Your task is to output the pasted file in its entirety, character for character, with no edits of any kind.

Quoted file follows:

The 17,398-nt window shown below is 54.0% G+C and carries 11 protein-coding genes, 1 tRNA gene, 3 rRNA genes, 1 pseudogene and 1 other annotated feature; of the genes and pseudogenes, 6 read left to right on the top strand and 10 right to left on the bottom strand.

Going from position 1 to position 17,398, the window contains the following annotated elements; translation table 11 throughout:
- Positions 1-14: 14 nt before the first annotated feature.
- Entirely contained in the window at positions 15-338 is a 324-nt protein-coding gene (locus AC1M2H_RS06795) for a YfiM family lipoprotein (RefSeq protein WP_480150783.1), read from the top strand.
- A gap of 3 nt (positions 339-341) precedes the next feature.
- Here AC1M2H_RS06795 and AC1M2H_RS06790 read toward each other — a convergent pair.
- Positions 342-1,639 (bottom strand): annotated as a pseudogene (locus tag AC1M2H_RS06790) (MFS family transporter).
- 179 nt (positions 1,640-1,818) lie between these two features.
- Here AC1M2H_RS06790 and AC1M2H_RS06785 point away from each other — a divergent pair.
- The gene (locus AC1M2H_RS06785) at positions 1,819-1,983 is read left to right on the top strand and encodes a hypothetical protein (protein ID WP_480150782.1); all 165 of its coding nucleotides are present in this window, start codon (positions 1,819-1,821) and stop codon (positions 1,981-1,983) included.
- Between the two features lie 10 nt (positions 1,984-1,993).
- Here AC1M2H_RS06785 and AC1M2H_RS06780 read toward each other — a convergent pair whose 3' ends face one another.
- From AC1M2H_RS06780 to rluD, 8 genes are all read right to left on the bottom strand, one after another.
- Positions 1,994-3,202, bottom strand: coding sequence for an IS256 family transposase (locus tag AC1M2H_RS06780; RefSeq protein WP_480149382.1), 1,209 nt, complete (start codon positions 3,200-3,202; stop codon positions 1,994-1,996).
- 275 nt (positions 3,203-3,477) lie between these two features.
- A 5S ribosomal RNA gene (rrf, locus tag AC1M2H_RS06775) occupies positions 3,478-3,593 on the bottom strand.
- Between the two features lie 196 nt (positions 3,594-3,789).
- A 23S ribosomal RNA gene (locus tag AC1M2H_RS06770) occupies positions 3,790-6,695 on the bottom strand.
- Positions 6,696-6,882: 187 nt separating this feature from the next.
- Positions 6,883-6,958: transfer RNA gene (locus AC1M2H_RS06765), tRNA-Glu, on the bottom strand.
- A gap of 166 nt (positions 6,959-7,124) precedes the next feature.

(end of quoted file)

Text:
The 17,398-nt window shown below is 54.0% G+C and carries 11 protein-coding genes, 1 tRNA gene, 3 rRNA genes, 1 pseudogene and 1 other annotated feature; of the genes and pseudogenes, 6 read left to right on the top strand and 10 right to left on the bottom strand.

Going from position 1 to position 17,398, the window contains the following annotated elements; translation table 11 throughout:
- Positions 1-14: 14 nt before the first annotated feature.
- Entirely contained in the window at positions 15-338 is a 324-nt protein-coding gene (locus AC1M2H_RS06795) for a YfiM family lipoprotein (RefSeq protein WP_480150783.1), read from the top strand.
- A gap of 3 nt (positions 339-341) precedes the next feature.
- Here AC1M2H_RS06795 and AC1M2H_RS06790 read toward each other — a convergent pair.
- Positions 342-1,639 (bottom strand): annotated as a pseudogene (locus tag AC1M2H_RS06790) (MFS family transporter).
- 179 nt (positions 1,640-1,818) lie between these two features.
- Here AC1M2H_RS06790 and AC1M2H_RS06785 point away from each other — a divergent pair.
- The gene (locus AC1M2H_RS06785) at positions 1,819-1,983 is read left to right on the top strand and encodes a hypothetical protein (protein ID WP_480150782.1); all 165 of its coding nucleotides are present in this window, start codon (positions 1,819-1,821) and stop codon (positions 1,981-1,983) included.
- Between the two features lie 10 nt (positions 1,984-1,993).
- Here AC1M2H_RS06785 and AC1M2H_RS06780 read toward each other — a convergent pair whose 3' ends face one another.
- From AC1M2H_RS06780 to rluD, 8 genes are all read right to left on the bottom strand, one after another.
- Positions 1,994-3,202, bottom strand: coding sequence for an IS256 family transposase (locus tag AC1M2H_RS06780; RefSeq protein WP_480149382.1), 1,209 nt, complete (start codon positions 3,200-3,202; stop codon positions 1,994-1,996).
- 275 nt (positions 3,203-3,477) lie between these two features.
- A 5S ribosomal RNA gene (rrf, locus tag AC1M2H_RS06775) occupies positions 3,478-3,593 on the bottom strand.
- Between the two features lie 196 nt (positions 3,594-3,789).
- A 23S ribosomal RNA gene (locus tag AC1M2H_RS06770) occupies positions 3,790-6,695 on the bottom strand.
- Positions 6,696-6,882: 187 nt separating this feature from the next.
- Positions 6,883-6,958: transfer RNA gene (locus AC1M2H_RS06765), tRNA-Glu, on the bottom strand.
- A gap of 166 nt (positions 6,959-7,124) precedes the next feature.